By: Tasnin Khan
Disclaimer: This piece is not meant to cover “the latest gossip” but to point a finger to a greater issue at hand-- the contradiction between our encouragement of Mental Health discussions and wellness vs. the ways that we treat each other and celebrities through social media.
We live in a world fueled more than ever by drama and noise. It’s become too common to unleash a fury of opinions (unwarranted or not) because social media gives everyone a platform and access to “the tea.” People love to poke fun at the expense of others, talk smack for days about people they claim to dislike, and get into full blown Twitter wars and cyber conflicts with people they don’t even know while hiding behind an Avatar. The truth is, Cancel Culture, and saying what you think before you can even process it yourself, has really opened up the way to a new norm of bullying to varying degrees, and it is really not okay.
As you may have seen or heard, Ayesha Curry went on Jada Pinkett Smith’s Red Table Talk alongside the other queens of the Curry family - her mother-in-law and two sister-in-laws, Sydel and Callie. As with many other Red Table Talks, the women were very vulnerable and spoke their truths. They spoke about the challenges of marriage, dealing with anxiety, and being with a partner who is in the spotlight, and on whom many prey. Ayesha Curry opened up and shared how it can be difficult to be with someone when there are people around her husband, Steph Curry, who have no boundaries nor the best of intentions. Her personal space has been violated on occasion - like when a woman intruded into her car for an autograph as she breastfed her child; and her marriage has been disregarded and disrespected by women who throw themselves at her husband, hoping to sabotage what they have.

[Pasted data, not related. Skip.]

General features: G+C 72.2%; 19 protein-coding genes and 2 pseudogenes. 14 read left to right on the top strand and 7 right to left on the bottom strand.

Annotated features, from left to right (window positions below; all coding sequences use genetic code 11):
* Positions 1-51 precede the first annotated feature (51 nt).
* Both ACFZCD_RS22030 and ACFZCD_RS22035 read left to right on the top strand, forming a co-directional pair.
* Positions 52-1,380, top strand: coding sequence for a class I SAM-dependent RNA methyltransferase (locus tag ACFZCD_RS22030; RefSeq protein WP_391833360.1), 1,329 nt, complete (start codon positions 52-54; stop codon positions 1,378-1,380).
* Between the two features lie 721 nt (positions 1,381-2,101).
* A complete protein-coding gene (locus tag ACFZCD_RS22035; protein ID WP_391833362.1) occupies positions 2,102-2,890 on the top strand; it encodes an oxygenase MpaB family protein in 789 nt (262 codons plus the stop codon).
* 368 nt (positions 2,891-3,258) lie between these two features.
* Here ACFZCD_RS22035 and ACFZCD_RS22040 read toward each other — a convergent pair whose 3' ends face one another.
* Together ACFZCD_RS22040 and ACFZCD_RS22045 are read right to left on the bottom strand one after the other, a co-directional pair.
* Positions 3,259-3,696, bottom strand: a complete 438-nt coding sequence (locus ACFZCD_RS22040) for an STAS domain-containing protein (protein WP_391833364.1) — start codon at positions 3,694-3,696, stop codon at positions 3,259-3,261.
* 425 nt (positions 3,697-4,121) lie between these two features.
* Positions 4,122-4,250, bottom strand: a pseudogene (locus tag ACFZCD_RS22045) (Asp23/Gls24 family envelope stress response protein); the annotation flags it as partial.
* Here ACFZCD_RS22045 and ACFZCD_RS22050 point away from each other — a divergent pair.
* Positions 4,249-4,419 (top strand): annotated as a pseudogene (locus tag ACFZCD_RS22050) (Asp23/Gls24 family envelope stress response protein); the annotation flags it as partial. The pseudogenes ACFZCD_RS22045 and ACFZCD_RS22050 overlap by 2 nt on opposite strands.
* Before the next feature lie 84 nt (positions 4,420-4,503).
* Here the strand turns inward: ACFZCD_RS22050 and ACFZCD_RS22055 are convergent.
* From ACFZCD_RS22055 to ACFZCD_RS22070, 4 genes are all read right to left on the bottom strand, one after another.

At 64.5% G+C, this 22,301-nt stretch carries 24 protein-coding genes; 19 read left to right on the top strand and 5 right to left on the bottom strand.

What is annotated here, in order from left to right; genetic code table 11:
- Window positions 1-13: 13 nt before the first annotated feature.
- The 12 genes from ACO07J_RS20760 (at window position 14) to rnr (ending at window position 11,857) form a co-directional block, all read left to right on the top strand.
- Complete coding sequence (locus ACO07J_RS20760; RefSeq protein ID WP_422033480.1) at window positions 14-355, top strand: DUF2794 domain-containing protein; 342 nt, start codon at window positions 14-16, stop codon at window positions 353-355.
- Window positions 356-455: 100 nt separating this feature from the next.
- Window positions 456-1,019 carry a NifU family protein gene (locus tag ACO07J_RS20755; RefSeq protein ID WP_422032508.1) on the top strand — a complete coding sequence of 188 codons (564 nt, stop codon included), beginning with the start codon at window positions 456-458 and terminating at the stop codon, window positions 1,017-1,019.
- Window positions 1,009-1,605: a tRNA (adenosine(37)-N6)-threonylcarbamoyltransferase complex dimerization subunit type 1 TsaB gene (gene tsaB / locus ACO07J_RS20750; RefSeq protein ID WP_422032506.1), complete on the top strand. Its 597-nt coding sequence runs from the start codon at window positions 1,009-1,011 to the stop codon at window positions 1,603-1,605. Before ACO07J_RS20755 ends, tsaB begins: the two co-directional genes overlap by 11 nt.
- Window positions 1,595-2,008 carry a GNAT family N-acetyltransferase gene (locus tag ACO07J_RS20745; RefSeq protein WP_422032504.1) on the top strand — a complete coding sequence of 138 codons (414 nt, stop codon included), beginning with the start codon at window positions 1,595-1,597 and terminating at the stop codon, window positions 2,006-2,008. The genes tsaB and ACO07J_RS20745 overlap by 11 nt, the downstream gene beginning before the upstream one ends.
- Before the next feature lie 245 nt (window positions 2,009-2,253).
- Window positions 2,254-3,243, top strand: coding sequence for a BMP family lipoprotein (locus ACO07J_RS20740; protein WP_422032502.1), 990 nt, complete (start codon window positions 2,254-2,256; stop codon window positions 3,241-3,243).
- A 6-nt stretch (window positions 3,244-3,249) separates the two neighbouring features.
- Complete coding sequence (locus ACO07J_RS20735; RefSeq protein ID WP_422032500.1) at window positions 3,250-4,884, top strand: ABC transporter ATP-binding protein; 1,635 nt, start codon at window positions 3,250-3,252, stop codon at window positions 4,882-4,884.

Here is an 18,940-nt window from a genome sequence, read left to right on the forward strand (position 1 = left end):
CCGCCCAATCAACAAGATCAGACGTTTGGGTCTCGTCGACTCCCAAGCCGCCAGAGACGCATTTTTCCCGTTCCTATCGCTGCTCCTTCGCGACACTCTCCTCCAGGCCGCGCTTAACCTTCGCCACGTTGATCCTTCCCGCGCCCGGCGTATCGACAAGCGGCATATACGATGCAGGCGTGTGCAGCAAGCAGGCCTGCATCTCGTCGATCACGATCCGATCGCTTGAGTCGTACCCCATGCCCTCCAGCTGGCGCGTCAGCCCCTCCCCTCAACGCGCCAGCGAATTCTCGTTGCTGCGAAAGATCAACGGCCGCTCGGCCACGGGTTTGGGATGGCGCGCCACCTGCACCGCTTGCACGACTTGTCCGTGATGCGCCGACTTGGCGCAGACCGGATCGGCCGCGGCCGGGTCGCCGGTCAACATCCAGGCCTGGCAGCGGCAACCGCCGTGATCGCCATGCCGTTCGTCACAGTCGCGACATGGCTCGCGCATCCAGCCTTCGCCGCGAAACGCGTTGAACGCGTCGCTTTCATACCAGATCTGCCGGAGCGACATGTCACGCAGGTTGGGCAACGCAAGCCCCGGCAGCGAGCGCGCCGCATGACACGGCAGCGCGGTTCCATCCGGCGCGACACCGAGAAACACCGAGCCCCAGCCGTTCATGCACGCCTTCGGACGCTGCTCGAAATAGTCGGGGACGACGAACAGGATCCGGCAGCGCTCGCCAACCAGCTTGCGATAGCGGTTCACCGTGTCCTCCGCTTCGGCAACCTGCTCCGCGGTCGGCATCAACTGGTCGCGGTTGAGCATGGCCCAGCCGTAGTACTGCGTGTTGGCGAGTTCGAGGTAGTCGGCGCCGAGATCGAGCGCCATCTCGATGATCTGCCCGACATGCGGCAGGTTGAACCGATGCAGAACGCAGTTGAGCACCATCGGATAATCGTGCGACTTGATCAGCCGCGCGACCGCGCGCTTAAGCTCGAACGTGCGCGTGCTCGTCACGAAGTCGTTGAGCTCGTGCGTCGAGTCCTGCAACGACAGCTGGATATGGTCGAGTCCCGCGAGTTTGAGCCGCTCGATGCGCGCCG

Famous or not, this would have its impact on many of people. Yet, for some reason when Ayesha Curry shared that it can be hard to be with a partner where this is a normal occurrence and feel as though she doesn’t get as much male attention in the last 10 years, it was a problem. She is a woman, a mother of three, a partner to someone who is always in the spotlight in a very public way - she had the courage to speak her truth and be vulnerable. But of course, the internet was quick to poke fun of and bully her with comments, dragging her for “wanting male groupies,” calling her insecure, saying that she should just be happy and “enjoy Steph’s paycheck,” commenting about her attractiveness, and even comparing her to others like Megan the Stallion while implying that nobody is checking for her because she doesn’t dress a certain way.
This is not okay. Just because they are a celebrity, far removed from you, or because you don’t agree with somebody’s perspective does not give you the right to bully somebody or spam them with negativity. We live in a time where Mental Health is more of an open topic, but let’s be more aware in transforming the discourse into proactive action. It really blows my mind that some people preach about wellness, being kind, mental health while thinking it’s okay to talk crazy and disrespect another person just because you can’t see their point of view or because you don’t agree with them.
I am sure that it took a lot for Ayesha Curry to speak her mind and be honest about something she struggles with at times on a public platform, on a segment viewed by many. If we want to talk about mental health and caring for ourselves, let’s ensure that we are making our world a safe space to be vulnerable and to confide in one another. And if you don’t like something that someone is saying about their own life and their own struggle, please just keep on scrolling next time and leave the status post, hating comment, and unwarranted opinion out of it. If we see people around us partaking in this kind of behavior, please let’s say something in a proactive way and make the way for more healthy social media usage.